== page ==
Unless you didn’t notice last weekend was Easter weekend; an opportunity for us all to celebrate the fact that Jesus is dead. I think there’s some more too it that that, I’m not entirely clear on the detail. Given that it was Easter I was expecting the usual dirge of terrible festive TV shows to erupt from my television like raw sewage from a rusty pipe, which was why I was both surprised and somewhat worried when I found out that the BBC has decided to make a three part Red Dwarf Special. For those that don’t know Red Dwarf is a cult comedy show from the 80’s and 90’s which sadly stopped being aired after its 8th series in 1998. It’s really funny and if you haven’t seen any of it yet then I pity you for it, go watch some now. Go on it’ll probably be on Dave, or the internet.
Anyway, I was a little worried that they decided to remake the show because frankly this sort of thing almost never works. Returning to a franchise after is has died a death in order to milk a bit more cash from its withered and useless udders is almost doomed to failure from the start. Not only are they beating a dead horse, they’re digging up the rotting corpse of a long dead horse and beating that. Perhaps the recession has caused the bank of good ideas for comedy shows to go bust.
While I wasn’t expecting much there was a glimmer of hope poking its head above the sludgy sea of cynicism. Maybe, just maybe Doug Naylor would be able to resurrect his brainchild and give the fans of the series another taste of his genius. It has to be noted that Naylor is only half responsible for Red Dwarf; Rob Grant is the other half of the original team, however the Naylor and Grant went their separate ways after series six and the subsequent series were no where near as good as the first ones. I was certainly not hoping for a repeat of the shows original brilliance, but if it could replicate the fun of series seven and eight I would be happy.
While it didn’t quite reach such daunting heights, it was a lot better than I was expecting. It had a fair few good gags and the interplay between the characters was still there despite the 10 year layoff. Inevitably there where some short comings however; firstly it relied far too heavily of self-reference. The very concept made that inevitable I suppose but it feels like poor writing when one has to consistently put a wrecking ball through the fourth wall to get any laughs. While Romantic Irony is generally an underused medium it is best is small doses; too much of it just feels like a copout excuse not to have to make any real jokes.
Another major quibble I had was the fact that it just didn’t feel like an episode of Red Dwarf; their was no laughter track, almost all the sets were CG and the fact that it took place on earth rather than is deep space billions of light years from anywhere made it feel wrong. Ok so the characters were the same and they had the same brilliant chemistry, but it felt like some goofy side project, rather than a continuation of the franchise.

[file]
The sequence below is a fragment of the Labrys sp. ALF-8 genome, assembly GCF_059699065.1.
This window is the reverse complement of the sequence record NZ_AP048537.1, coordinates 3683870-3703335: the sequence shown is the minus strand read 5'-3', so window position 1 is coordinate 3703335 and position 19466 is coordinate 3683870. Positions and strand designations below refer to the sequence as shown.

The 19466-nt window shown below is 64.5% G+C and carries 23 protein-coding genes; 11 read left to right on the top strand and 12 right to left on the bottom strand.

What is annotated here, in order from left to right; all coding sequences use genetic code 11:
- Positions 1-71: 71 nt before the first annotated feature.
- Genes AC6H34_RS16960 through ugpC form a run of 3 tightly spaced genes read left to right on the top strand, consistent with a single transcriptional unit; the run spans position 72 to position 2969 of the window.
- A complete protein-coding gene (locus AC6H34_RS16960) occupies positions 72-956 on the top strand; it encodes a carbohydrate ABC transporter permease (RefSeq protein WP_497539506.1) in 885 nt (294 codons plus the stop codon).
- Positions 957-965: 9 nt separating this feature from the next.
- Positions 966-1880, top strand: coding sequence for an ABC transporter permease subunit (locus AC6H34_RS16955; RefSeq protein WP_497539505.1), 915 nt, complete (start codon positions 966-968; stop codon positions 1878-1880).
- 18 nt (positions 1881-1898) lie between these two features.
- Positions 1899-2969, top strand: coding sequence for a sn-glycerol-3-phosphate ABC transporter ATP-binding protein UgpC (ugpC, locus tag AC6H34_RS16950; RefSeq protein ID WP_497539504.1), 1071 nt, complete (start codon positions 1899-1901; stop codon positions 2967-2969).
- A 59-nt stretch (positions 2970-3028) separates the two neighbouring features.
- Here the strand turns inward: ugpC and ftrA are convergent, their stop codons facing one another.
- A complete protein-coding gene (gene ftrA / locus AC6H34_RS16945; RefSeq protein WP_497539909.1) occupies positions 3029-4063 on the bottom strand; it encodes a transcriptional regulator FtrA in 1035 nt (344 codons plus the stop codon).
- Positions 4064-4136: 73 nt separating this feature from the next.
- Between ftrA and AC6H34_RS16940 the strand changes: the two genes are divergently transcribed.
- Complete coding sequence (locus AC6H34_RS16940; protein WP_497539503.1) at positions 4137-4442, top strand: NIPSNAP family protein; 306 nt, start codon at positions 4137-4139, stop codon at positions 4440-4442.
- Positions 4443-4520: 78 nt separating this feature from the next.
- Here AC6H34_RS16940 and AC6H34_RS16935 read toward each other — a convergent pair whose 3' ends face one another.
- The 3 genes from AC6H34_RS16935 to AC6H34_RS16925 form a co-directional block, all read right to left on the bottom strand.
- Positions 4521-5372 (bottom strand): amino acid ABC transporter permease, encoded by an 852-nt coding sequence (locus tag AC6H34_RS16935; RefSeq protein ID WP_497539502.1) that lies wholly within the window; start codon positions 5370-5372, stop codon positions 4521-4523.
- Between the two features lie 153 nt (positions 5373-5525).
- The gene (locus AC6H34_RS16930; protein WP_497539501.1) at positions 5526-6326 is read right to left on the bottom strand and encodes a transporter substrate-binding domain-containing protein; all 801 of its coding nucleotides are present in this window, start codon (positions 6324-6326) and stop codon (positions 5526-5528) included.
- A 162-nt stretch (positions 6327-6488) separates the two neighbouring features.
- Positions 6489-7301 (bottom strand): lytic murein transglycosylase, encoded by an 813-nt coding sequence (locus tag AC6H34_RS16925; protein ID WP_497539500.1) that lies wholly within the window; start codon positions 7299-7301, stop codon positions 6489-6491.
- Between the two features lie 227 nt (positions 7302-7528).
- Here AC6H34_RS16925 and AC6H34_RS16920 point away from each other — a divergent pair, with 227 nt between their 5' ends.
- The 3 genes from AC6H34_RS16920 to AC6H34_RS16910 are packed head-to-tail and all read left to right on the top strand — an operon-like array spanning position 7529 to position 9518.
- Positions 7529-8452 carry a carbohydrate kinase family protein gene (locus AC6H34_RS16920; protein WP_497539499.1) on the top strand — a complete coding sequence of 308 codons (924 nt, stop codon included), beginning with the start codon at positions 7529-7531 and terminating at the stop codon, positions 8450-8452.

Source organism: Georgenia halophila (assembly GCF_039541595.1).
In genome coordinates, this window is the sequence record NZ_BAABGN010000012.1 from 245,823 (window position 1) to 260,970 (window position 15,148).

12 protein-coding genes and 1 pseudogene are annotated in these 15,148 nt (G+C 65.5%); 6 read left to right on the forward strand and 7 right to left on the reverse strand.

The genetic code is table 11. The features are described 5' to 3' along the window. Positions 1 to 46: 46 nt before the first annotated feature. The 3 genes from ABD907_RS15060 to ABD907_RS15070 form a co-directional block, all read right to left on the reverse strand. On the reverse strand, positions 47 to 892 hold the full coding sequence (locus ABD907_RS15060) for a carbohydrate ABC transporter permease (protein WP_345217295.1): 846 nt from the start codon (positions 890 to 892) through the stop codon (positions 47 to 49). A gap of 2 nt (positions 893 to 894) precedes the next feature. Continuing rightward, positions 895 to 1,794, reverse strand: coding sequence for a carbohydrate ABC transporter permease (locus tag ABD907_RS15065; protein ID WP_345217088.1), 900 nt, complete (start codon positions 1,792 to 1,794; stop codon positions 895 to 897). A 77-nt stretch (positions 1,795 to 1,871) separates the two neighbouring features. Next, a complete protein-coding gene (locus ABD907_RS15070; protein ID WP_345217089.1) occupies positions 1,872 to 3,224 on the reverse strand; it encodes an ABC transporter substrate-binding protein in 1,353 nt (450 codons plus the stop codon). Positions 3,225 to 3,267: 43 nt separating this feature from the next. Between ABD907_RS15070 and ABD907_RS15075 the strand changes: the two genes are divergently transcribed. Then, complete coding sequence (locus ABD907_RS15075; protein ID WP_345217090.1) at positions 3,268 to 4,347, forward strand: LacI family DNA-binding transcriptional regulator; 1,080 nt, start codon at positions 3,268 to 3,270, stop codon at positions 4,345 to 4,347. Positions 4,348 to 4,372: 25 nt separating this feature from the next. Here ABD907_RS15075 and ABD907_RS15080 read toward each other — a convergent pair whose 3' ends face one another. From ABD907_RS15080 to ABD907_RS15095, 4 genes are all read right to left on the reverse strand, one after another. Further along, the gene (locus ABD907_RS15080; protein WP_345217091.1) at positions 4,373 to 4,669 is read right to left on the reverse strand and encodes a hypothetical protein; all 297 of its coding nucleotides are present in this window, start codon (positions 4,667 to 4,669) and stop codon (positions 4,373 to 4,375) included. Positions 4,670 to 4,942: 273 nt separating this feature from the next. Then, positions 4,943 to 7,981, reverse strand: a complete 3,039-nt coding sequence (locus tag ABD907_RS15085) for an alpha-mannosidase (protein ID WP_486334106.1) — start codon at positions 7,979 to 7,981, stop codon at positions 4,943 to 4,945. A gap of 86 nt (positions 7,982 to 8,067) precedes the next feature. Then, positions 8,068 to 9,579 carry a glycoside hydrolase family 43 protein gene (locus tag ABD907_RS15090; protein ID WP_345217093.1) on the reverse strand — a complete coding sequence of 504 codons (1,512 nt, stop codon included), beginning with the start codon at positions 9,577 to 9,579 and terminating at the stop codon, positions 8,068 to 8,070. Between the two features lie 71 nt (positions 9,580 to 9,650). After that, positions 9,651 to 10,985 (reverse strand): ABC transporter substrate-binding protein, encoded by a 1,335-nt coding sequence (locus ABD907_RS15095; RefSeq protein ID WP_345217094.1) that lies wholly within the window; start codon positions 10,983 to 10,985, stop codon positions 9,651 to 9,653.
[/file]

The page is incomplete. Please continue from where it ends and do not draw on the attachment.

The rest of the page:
Ever since Rob Grant left there has, inevitably, been a chance of direction to the show. I have no problem with the writers trying to take the show to new places, but it felt like too much a step away from what made the show brilliant; a human, a hologram, a robot and a highly evolved cat alone in deep space with nothing but a senile computer to keep them company. The show really worked like that and the comic styles of the writers was ideally suited to it. Granted they occasionally worked their way into different situations, but this special was a step too far into uncharted territory for the show. Some of the magic was lost on the way into the dark cesspit of the unknown.
The ending bugged me a little; it seemed like they just pulled an old story idea out of a hat, changed a few of the specifics, added a few story elements from other past shows and redressed it to look like originality. Talking lots of old things and gluing them together in a way that has not been done before is not originality. People think that Harry Potter is original, it isn’t. Not one of the ideas is new, it’s just tired old clichés put together in a new way. The storyline for ‘Back to Earth’ (the title for the special if you didn’t know) was not original. It worries me somewhat that Doug Naylor cannot think of one original idea after having 10 years off from the show. Maybe he was trying to induce nostalgia over past brilliance to excuse his lack of an original idea or many good jokes to go with it. In any case he failed.
It wasn’t all bad however. Red Dwarf has always been good at taking snippets from other films and smuggling them into the show. Ok so it’s not original, but the way they do it is fantastic. 2001 A Space Odyssey is a massive inspiration for the show; many of the monsters encountered in the show are inspired by Alien and there is even a sci-fi reimagining of Casablanca knocking around the archive somewhere. The film inspiration for this special was Blade Runner, right down to characters asking their makers for more life and big pyramid shaped building in the middle of London. While perhaps a little thick, the reference felt like good clean red dwarf and fills me with hope that the show may well be reborn. There were hints dropped like bricks off a bridge about a ninth and even a tenth series, so here’s hoping that the crew get back on Red Dwarf and give us another few series of deep space hilarity. You never know, they may even be able to tempt Rob Grant back, pigs may well fly and hell will probably freeze over.